Between the Sheets

Between the Sheets delivers and then some. It's punchy, entertaining and surprisingly complex.
Karina Abadia
Published on November 13, 2013


The atmosphere is charged from the start. Between the Sheets opens with adulteress and wife meeting for the first time. It's late, year three teacher Teresa (Beth Allen) has just finished conducting a parent-teacher evening when Marion (Jennifer Ward-Lealand) arrives unannounced. She wants to ask Teresa a few quick questions about her son Alex's report card. Reluctantly, Teresa agrees. What follows is a confrontation with repercussions neither is expecting.

This is the debut work of Canadian playwright Jordi Mand. As with its premiere season in Toronto in 2012, the local production is made up of an entirely female cast, crew and creative team with Sophie Roberts on board as the director and Jane Hakaraia as the lighting and set designer.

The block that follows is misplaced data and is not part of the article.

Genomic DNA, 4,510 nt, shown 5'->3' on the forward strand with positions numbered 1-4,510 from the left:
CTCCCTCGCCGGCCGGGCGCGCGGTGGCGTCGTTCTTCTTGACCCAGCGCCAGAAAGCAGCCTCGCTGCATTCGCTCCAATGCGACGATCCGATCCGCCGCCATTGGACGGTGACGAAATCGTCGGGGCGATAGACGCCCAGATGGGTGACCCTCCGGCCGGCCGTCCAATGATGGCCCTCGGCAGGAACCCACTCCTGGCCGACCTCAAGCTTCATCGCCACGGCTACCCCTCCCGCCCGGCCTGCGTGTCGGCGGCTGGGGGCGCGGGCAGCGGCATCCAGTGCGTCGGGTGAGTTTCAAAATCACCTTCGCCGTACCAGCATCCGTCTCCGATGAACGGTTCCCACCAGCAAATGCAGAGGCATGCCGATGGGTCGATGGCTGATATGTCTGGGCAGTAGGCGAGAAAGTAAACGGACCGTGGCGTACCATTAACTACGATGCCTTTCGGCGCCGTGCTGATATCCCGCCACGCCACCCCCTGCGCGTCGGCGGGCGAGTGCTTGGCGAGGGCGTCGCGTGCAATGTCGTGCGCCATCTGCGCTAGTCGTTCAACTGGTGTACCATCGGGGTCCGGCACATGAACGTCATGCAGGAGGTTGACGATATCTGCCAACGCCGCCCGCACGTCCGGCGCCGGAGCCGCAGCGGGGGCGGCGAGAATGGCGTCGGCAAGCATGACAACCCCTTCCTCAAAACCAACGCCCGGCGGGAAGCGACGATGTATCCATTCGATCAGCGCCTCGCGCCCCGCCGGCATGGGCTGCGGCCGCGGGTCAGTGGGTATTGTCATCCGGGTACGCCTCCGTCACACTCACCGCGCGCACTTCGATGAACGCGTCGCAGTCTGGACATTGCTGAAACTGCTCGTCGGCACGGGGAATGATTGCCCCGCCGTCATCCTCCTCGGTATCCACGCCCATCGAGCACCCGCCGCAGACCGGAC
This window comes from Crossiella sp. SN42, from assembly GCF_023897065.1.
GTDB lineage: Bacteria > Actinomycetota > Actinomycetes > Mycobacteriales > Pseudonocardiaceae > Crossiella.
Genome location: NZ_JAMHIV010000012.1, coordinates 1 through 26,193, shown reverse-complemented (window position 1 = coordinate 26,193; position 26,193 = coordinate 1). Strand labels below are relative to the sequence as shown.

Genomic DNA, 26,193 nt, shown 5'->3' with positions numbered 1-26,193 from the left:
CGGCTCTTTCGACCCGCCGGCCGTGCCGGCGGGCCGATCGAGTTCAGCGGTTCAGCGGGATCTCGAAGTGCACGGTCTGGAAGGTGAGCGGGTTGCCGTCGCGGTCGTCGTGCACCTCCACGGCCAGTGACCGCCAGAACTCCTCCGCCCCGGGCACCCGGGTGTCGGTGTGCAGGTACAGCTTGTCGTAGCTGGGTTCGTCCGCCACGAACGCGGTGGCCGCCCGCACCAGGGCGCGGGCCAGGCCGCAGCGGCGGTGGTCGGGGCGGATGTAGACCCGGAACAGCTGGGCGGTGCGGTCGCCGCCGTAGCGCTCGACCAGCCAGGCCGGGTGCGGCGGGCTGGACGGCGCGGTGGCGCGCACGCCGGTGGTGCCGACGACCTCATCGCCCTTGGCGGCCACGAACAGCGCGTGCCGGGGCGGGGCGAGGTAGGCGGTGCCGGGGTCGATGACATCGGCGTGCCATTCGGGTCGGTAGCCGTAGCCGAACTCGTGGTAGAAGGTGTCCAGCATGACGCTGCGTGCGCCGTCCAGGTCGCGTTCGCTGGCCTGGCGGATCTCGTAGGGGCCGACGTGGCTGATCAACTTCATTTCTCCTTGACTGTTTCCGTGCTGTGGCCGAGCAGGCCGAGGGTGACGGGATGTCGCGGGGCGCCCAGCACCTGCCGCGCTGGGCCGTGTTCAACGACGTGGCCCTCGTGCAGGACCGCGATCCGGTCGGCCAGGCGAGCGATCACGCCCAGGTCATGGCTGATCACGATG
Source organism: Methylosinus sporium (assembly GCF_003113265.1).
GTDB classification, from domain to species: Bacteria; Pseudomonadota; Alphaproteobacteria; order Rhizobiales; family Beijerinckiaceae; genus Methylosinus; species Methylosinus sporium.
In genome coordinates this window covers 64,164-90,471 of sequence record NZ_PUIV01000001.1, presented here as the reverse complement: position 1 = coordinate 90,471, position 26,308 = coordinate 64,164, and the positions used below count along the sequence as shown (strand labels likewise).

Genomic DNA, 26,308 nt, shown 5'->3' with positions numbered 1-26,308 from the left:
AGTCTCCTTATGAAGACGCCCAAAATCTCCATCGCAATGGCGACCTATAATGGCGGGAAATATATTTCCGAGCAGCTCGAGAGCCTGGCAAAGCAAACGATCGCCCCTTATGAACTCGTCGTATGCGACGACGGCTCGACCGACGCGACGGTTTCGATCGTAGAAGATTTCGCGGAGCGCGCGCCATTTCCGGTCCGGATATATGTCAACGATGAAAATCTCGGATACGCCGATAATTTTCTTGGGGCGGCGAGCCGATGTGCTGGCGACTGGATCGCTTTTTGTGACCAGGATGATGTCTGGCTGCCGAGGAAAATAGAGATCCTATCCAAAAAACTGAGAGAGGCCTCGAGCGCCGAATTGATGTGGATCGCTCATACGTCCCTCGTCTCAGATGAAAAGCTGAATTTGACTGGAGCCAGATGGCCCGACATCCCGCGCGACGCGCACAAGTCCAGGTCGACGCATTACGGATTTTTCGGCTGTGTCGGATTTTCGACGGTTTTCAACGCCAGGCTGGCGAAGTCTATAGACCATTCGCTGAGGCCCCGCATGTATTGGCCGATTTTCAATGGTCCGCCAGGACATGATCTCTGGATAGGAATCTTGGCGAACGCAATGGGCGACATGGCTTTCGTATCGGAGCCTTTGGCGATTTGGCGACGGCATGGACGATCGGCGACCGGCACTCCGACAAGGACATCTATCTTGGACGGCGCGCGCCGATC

It's easy to see why Ward-Lealand was keen to bring this play to Auckland; it's punchy, entertaining and surprisingly complex. The two actors only have 60 minutes to tell the story and both do a good job, although Ward-Lealand is particularly mesmerising. Perhaps because it was opening night, Allen's delivery of lines was a little uneven at times but improved over the course of the play.

The set is meticulously presented with the poster-laden classroom bringing the context sharply into focus. It doesn't allow you to forget for a moment who the innocent victim is here.

Slowly through the women's conversations we build up a picture of Curtis the husband and Curtis the boyfriend. In the process assumptions the lover and wife have formed about each other are challenged. The audience is not encouraged to simply take sides because these women are not presented as typecasts but as people you could actually imagine meeting in real life. Go to this play and it'll be an hour very well spent.


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